Dr. Jurgen Luders connected years ago with Golden, Colo.-based Reven Pharmaceuticals Inc. after a friend and former colleague at the Cleveland Clinic told him about his own involvement with the company. Luders visited Reven to learn more and ended up joining its advisory board. He later became medical director at Reven, which is developing a powerful anti-inflammatory drug called Rejuveinix, or RJX, that shows promise in preventing and reversing conditions caused by inflammation. Luders — the chief of neurosurgery at Mercy Health Hauenstein Neurosciences who is board certified in regenerative medicine — spoke with MiBiz about his work with Reven, RJX’s potential for treating COVID-19 patients, and innovation in health care.
What’s the promise of Rejuveinix, the drug you’re involved in developing?
If you look at most disease processes, the majority have a basis in inflammation. For example, if you look at plaque buildup in blood vessels, that’s an inflammatory response in the blood vessels. That’s your body producing that. If you can help that, then all of a sudden you’re able to treat any heart disease, cerebrovascular disease, cardiovascular disease and peripheral vascular disease, so you’re preventing heart attacks and strokes. That in itself is massive.
You can also prevent other inflammatory diseases such as Crohn’s, which is an inflammatory bowel disease, and multiple sclerosis, which is an autoimmune disease. Those are all things we’ll be able to treat. It’s a total game-changer.
The company also indicates that RJX can treat diabetes. What has your testing shown there?
We treated more than a thousand patients in South Africa on a compassionate care basis with critical limb ischemia — people who have real bad diabetes and they lose their limbs. Every single one of them, we saved their limbs.
It is a massive problem in this country and the cost to our health care system is massive. What this drug will do is reverse the need for that kind of intervention. (RJX) demonstrated dramatic improvement in wound healing of diabetic limbs as well as reversing diabetic neuropathy. FDA Phase 1 trials in 76 healthy patients (in the U.S.) showed not only no significant adverse effects but also a significant drop in inflammatory markers, in addition to dropping blood sugar levels on average 10 points.
How has the COVID-19 pandemic affected the development of RJX?
We were about to start our Phase 2 clinical trial for critical limb ischemia right when COVID hit. That was a trial that was going to look at wound healing and reversing peripheral vascular disease for critical limb ischemia.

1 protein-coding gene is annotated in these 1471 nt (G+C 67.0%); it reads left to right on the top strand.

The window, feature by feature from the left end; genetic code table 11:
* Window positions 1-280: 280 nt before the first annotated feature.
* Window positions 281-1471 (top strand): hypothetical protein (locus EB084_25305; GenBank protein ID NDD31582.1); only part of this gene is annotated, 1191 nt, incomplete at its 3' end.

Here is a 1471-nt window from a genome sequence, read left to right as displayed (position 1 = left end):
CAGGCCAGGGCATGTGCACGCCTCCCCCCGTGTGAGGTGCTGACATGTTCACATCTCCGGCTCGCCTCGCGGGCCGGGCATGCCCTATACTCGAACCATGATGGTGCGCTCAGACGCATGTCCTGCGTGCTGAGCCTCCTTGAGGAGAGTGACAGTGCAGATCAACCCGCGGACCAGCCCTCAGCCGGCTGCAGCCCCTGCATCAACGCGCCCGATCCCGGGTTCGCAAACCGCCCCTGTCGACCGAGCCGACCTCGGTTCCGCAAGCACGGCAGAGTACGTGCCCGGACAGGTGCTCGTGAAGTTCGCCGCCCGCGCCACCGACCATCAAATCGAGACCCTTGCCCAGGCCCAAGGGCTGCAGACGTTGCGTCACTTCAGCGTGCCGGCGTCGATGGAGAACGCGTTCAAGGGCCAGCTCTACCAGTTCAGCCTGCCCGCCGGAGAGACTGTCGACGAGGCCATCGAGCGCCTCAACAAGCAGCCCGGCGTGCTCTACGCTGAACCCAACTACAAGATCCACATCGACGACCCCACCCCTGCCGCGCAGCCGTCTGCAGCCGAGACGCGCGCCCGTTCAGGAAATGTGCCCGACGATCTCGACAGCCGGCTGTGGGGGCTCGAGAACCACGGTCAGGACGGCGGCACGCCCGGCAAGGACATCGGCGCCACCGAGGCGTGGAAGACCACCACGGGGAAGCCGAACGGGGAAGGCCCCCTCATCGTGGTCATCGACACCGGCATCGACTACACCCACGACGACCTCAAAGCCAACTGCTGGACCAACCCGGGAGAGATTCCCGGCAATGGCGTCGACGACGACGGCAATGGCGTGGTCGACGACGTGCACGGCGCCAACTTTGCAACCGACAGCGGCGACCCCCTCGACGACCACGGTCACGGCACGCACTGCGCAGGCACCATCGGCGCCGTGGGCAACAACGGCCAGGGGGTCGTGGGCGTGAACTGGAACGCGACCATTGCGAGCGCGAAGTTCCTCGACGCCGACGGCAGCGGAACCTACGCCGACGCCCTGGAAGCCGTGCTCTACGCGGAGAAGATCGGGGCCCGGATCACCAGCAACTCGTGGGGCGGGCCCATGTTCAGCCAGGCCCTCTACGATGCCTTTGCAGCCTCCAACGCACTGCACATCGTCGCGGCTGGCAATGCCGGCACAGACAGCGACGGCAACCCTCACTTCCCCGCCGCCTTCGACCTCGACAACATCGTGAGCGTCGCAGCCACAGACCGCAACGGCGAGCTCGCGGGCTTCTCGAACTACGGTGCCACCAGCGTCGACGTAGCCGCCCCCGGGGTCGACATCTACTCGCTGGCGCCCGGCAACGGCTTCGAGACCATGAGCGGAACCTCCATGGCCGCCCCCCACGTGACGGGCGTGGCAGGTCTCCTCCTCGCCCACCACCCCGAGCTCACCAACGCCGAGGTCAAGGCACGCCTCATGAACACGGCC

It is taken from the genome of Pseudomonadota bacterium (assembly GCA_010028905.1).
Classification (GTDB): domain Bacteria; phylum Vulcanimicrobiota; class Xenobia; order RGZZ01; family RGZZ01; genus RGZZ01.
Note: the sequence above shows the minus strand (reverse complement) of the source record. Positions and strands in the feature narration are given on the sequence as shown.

The FDA changed its rules. You weren’t allowed to start a new Phase 2 trial unless it was for COVID purposes, which is kind of ironic because the more information that came out about COVID, the more we realized it isn’t the virus itself that causes all of the problems, it’s this inflammatory cytokine storm that occurs and causes acute respiratory distress, and that’s what causes damage to your lungs, heart and liver. So, we went to the FDA to see if we can treat COVID patients with RJX.
What response did you get?
We have four submissions to the FDA. Two Investigational New Drugs — one for critical limb ischemia and the second for COVID-19, which we just received a letter from the FDA stating their plan to expedite the review. We’re hoping to start our Phase 2 trial for COVID-19, hopefully, by early November.
What are the innovations coming out in your field of neurosurgery?
When you’re talking about innovation from a neurosurgical perspective, along the lines of brain surgery and spine surgery, some of the biggest advancements we’re seeing right now are in the field of robotics and navigation and imaging techniques. For example, when we put screws in someone’s back, we used to do it free hand. Now we have a full navigation system that really helps speed up the surgery and makes it much more precise, which allows for a quicker surgery where you’re going to have less blood loss, better outcomes and a lower risk.
As a surgeon, I love these new innovations. It allows us to go further forward than we were ever able to before, and we can do it in a safer way and we can do it quicker.
Are we in a new era of innovation in medicine?
I think we are, but I would say the new era is beyond improving on surgical performance. Where this is taking us in the next 10-20 years, there’s going to be a huge revolution in health care and medicine from a scientific perspective.
Do you see the pandemic creating a greater emphasis on wellness and health prevention or accelerating research and innovation?
The biggest thing that I find in this is that people in general are much more interested in their own health and wellness. This has really brought that to the forefront. It’s interesting as of late we’ve gotten much more interest in our wellness center. I can tell you, the most important thing for anyone’s health is a desire to be healthy, being active and improving your diet.
I’ve seen a super-increased interest in people taking care of themselves, and once it starts there, then innovation in health care is going to be there.